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After a long, slow climb following the Great Recession, the U.S. economy is finally thriving again.

Thanks largely to tax and regulatory reform, wages and take-home pay are higher, employment has risen and the consumers who drive the economy are confident.

Things are so good that at the National Retail Federation we have increased our economic forecast for 2018, predicting retail sales will grow at least 4.5 percent over 2017 rather than the range of 3.8 percent to 4.4 percent we predicted earlier this year.

But that revised forecast could have been even higher if not for a number of unknowns — the biggest of which is the growing trade war threatening our nation’s economy.  And that war is being fought on multiple fronts.

Negotiations to modernize the North American Free Trade Agreement have been going on for a year, accompanied by repeated threats to pull out of the landmark pact between the United States, Canada and Mexico that has created U.S. jobs and lowered prices for U.S. consumers for a quarter century.

Tariffs were imposed on imported steel and aluminum earlier this year, and have already been reflected in higher prices for everything from canned beer and soda to nails and washing machines.

This summer, tariffs on $50 billion in goods from China have taken effect, with the threat of tariffs on an additional $200 billion waiting in the wings.

While the first set of tariffs have affected relatively few consumer goods, that will not be the case with the next round, and retailers have been breaking records at U.S. ports as they bring merchandise into the country before the new import taxes can take effect.

Let’s be clear: Tariffs are taxes that are paid by U.S. businesses and, ultimately, hard-working Americans. Almost any economist will say tariffs are bad.

Look at the Smoot-Hawley Tariff Act of 1930, which many historians say contributed to the Great Depression. Tariffs passed since then haven’t been quite as disastrous, but haven’t helped much either.

With tariffs on most consumer goods yet to take effect and retailers stocking up ahead of that, consumer pain may build slowly at first.

But higher prices are inevitable since retail industry profit margins averaging about 2 percent are far too narrow to absorb tariffs as high as 25 percent.

Retailers cannot quickly or easily restructure complex and sophisticated supply chains. And with many of these products in question no longer made in the United States in mass quantities, sourcing would likely go to other foreign suppliers rather than U.S. companies.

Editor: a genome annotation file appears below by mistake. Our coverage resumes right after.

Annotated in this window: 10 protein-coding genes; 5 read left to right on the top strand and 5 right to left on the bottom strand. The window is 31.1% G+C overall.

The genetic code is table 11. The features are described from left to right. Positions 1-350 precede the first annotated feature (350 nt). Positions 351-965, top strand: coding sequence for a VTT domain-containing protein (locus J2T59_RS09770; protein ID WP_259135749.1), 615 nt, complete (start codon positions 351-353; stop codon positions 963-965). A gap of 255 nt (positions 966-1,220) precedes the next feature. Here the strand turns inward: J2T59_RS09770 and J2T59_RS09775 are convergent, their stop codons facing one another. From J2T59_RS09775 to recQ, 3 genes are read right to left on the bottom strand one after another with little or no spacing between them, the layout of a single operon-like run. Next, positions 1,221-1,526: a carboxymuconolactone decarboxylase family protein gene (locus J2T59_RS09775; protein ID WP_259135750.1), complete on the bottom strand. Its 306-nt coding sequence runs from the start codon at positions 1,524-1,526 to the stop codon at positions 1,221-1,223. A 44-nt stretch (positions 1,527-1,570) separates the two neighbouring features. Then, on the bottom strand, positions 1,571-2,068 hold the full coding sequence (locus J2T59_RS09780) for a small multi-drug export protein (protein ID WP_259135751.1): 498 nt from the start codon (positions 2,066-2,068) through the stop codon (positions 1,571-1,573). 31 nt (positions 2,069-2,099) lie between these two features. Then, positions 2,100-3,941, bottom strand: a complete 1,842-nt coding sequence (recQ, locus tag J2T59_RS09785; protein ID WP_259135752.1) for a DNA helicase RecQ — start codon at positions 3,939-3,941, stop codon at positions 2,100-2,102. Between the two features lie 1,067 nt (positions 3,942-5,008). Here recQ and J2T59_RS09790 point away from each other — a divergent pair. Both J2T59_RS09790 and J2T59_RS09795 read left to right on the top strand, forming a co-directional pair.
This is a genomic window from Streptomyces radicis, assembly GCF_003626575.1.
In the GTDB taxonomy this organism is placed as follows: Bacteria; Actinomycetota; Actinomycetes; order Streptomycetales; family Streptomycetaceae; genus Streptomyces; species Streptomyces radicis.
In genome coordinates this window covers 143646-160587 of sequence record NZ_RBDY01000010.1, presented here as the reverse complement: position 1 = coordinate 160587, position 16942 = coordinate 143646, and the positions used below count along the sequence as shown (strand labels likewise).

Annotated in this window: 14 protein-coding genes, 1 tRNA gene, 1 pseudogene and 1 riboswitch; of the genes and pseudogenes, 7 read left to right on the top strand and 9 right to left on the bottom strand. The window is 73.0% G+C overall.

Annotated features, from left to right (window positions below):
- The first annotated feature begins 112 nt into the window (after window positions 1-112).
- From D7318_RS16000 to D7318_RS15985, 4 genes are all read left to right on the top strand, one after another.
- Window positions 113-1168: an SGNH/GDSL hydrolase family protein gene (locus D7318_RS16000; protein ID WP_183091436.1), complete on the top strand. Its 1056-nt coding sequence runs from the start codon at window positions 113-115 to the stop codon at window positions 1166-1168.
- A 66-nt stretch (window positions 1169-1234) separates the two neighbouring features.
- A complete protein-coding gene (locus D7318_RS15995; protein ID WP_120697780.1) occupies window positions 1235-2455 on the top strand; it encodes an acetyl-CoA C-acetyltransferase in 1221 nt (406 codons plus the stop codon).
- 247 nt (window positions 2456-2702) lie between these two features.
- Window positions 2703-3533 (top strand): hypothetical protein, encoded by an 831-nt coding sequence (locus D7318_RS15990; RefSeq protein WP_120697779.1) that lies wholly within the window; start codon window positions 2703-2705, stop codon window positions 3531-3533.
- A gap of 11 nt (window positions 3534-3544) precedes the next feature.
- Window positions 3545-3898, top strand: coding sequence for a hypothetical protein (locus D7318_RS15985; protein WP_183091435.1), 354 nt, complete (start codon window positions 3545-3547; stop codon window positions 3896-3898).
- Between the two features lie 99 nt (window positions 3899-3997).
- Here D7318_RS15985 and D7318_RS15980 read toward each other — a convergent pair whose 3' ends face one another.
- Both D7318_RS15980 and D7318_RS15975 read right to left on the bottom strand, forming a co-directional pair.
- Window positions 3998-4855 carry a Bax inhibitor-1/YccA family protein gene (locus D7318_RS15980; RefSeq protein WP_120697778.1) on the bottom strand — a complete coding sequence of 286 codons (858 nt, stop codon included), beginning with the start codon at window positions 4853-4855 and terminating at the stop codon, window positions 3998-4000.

Even if prices don’t rise immediately, that doesn’t mean the effect of tariffs won’t still be felt this fall and winter. Perception can become reality, and the mere talk of tariffs can negatively impact consumer and business confidence, leading to a decline in spending and even job creation.

Tariffs don’t affect just finished consumer goods. They have already begun to drive up the cost of parts and materials needed to produce “Made in USA” products made in U.S. factories and small shops that support the jobs of millions of American workers.

Higher costs mean higher prices for American-made products, which makes them less attractive to domestic consumers and less competitive as exports in the global economy.

Furthermore, retaliatory tariffs from China and other countries are already targeting and impacting U.S. exports ranging from agricultural products to manufactured goods. Retailers in farm communities and those in small towns with manufacturing jobs tied to exports will feel the impact of retaliation acutely.

Perhaps this is all a bargaining strategy yet to reveal itself.  But it’s time to stop gambling with our nation’s economy and make the deal that puts China’s abusive trade practices to an end without throwing away the benefits of tax reform and making hard-working Americans pay the price.

Matthew Shay is president and CEO of the National Retail Federation, the world’s largest retail trade organization in Washington, D.C. 

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